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Nicknamed the Timber Terror, the Loping Lumberyard, the Wooden Wonder: the de Havilland Mosquito, entered the war relatively late, a year to the day after the Battle of Britain ended, but it debuted with technology and aerodynamics far more advanced than the Spitfire’s. To preserve scarce metal reserves and for speed of production, the plane was made from pieces of wood, pressed and glued together in moulds. Exactly 7,781 were eventually built, the last one on November 15, 1950. 6,710 of them were delivered during WWII. Certainly no airplane flew as many different kinds of missions and performed them as well as the Mosquito, one of the world’s first successful multirole combat aircraft. The Mosquito was an unarmed bomber with a crew of two, able to carry a bigger bombload farther than a B-17. It was also a fighter-bomber and a night fighter with an eight-gun nose battery. It was the most productive photoreconnaissance aircraft of the war. A high-speed courier. A weather-recon airplane. A carrier-qualified torpedo bomber (though too late to see combat). A pathfinder and target-marker for heavy bombers. The war’s most effective extreme-low-altitude intruder. A multiengine trainer and a high-speed target tug. A decoy frequently used to convince the Luftwaffe that three or four spoof-raid Mosquitos dropping chaff were a bomber stream of Lancasters.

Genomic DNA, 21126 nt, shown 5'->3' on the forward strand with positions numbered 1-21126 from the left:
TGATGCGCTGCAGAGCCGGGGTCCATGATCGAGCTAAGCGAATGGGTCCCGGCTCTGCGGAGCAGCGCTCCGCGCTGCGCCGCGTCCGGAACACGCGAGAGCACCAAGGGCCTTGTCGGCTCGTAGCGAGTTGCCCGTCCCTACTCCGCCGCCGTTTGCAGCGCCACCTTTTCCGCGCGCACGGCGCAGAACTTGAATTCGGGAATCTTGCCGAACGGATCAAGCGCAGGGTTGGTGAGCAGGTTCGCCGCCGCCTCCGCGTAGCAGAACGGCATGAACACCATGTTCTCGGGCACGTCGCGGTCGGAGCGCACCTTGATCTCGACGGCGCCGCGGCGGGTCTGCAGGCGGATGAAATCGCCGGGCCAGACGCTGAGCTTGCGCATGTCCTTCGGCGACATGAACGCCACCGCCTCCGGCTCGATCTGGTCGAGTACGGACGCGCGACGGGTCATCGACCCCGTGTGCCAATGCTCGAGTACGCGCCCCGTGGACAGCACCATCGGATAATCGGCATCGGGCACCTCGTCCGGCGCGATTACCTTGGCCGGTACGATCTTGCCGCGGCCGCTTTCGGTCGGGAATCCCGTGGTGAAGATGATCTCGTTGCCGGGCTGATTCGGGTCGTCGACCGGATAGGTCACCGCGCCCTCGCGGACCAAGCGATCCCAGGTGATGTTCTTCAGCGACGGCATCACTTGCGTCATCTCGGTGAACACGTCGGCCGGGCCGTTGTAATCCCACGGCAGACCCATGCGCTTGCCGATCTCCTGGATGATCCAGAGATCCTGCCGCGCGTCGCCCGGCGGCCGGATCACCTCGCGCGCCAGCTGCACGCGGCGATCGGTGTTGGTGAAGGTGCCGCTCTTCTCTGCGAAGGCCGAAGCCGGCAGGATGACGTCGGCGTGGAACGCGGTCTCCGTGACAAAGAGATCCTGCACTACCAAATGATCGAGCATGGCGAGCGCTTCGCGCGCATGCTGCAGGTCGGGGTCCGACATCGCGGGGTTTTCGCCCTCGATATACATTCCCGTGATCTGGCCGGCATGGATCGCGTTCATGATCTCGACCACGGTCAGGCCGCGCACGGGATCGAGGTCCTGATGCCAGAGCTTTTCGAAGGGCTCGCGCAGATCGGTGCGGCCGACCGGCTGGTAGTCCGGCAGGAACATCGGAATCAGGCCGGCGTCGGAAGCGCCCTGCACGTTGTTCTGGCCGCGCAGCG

Many other airplanes did many of these missions, but none did them all. Mosquitos were built in 33 different variants during WWII and seven that were introduced after the war, at a time when everything else with a propeller was being shunted off to reserve and training units. Herman Goering, Germany’s wartime aviation minister, said the aircraft turned him “green and yellow with envy”.